Puzzle Finance Blog


Guarantors asking for trouble


Going guarantor for a relative or a friend could put your most valuable asset on the line.

John and Nadia Abdelkodous, a couple from Casula in Sydney, borrowed $494,000 from Adelaide Bank in 2001 to help their son buy a house. Nine years later, they were in court fighting to stop a default order against them.

The couple offered their Casula home as security for the loan, which allowed their son Victor to buy a house in Prestons. The bank started default proceedings in 2005 and the parents took over the repayments until 2009, when they found themselves unable to continue to do so.

Last year, the bank obtained a default judgment and the parents sought to set it aside, claiming their son had forged their signatures. 

In February, the NSW Supreme Court set the default judgment aside and allowed the parents to file a defence of fraud.

Spate of cases

A spate of cases involving disputes over loan guarantees have been in court recently and many have features in common with the Abdelkodous case.

A guarantee is where you promise to repay the loan if the borrower does not. The lender will ask for a guarantee when it thinks the borrower might have difficulty repaying the loan. If the borrower does not make all the payments under the loan contract, the guarantor will have to pay back the outstanding amount plus interest and any fees and charges.

What recent cases show is that people who give guarantees are often older and lack financial understanding. Their home is often their only asset and they have limited income, so if the lender calls on them to honour their guarantee, they are almost certainly going to be in trouble.

Fraud, or the suggestion of fraud, is often a feature.

Should be banned

Matthew Bransgrove is a partner at Bransgrove Lawyers, which specialises in mortgage and finance litigation. He says he would not recommend anyone be a guarantor.

''From all the cases we have seen, it is hard not to conclude that they don't serve any useful purpose,'' he says. ''I think they should be banned, especially where the guarantee is used to support a business loan. If people are going into business, they should be able to put together a business plan that does not involve getting their parents to give them a guarantee.''

Bransgrove says there has been a trend in the courts during the past few years to set loans aside in cases where the judge felt the guarantor was a vulnerable person and the lender should have made more inquiries before accepting the guarantee.

''A lot of these arrangements are based purely on the value of the guarantor's asset,'' he says. ''The courts are saying that lenders have to do a bit more work than that. But the reality is that more often than not the court does not set the loan aside and the guarantor has to make up the payments for the defaulting borrower.''

Bransgrove says there are cases in which the guarantor has signed false statements, knowingly or not, or been involved in some other fraud to help the borrower. In those cases, the courts are not sympathetic: ''If you are seeking relief, you have to be blameless yourself.''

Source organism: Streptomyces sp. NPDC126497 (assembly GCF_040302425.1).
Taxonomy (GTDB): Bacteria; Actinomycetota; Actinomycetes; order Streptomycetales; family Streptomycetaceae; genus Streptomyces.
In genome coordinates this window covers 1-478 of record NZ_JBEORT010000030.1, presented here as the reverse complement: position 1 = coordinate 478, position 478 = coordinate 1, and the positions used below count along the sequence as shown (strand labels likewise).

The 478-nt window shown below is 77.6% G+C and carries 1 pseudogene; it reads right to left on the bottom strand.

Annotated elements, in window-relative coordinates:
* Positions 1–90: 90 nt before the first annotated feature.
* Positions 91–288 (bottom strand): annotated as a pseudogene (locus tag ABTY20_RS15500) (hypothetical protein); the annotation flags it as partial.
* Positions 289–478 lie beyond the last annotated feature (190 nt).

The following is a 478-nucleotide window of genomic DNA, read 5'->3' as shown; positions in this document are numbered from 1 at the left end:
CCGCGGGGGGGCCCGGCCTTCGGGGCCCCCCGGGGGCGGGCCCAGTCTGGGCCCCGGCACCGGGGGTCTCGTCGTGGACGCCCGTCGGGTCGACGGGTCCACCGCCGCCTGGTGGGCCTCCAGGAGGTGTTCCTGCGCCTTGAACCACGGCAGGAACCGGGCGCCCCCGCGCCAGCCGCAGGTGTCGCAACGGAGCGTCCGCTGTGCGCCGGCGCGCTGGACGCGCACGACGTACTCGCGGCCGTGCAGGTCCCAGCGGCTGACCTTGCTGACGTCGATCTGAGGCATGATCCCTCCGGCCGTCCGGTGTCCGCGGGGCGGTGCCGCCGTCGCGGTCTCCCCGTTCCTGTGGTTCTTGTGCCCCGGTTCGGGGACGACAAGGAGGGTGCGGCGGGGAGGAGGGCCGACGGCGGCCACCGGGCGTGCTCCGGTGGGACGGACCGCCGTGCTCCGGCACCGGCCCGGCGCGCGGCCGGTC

Other options

According to the Consumer Credit Legal Centre (NSW), many people report that they feel pressured into signing a guarantee and they do so unwillingly.

The principal solicitor, Katherine Lane, says to consider other options before committing to a guarantee.

''Perhaps you could give the borrower an interest-free loan of a few thousand dollars, which they could use as a deposit,'' she says. ''You could offer to help them start a savings plan by matching their savings.''

Loan guarantor case file

Fast Fix Loans v Mladenko Samardzic. The parents were on an age pension, of non-English speaking background, had received very little education and were manual labourers most of their lives.

The son ran a property development company and needed additional funding. He arranged for the parents to mortgage their unencumbered property as additional security.

The court found that the parents understood the commitment they were making and were prepared to take the risk because they trusted their son. However, the court ruled that the loan be set aside.

It was "improvident" because the lender was aware of the difficult financial position of the son's company at the time and was therefore aware of his limited ability to repay the loan. The lender didn't make inquiries as to the parents' ability to repay, either.

Source: Bransgroves Lawyers

What to do before going guarantor

❏ Check the borrower has a regular source of income that is sufficient to repay the loan.

❏ If you are planning to go guarantor for a business, ask for the most recent financial statement and get an independent opinion from an accountant.

❏ Look at your own finances and make sure you are able to make the repayments if something goes wrong with the borrower. Would you need to sell assets?

❏ Talk to the lender to make sure you know exactly how much it is that you are guaranteeing. Also, confirm that the lender cannot change the amount guaranteed without your consent.

❏ Make sure you get a copy of the loan contract, which should include the amount of the loan, the interest rate, the term and the amount of monthly loan repayments.

❏ Beware of guaranteeing loans that are not scheduled to be repaid. These include overdrafts and line-of-credit loans. In theory, guarantees on these types of loans can go on forever.

Source: Consumer Credit Legal Centre (NSW).

Posted by John Kavanagh - The Age on 30th March, 2011 | Comments | Trackbacks
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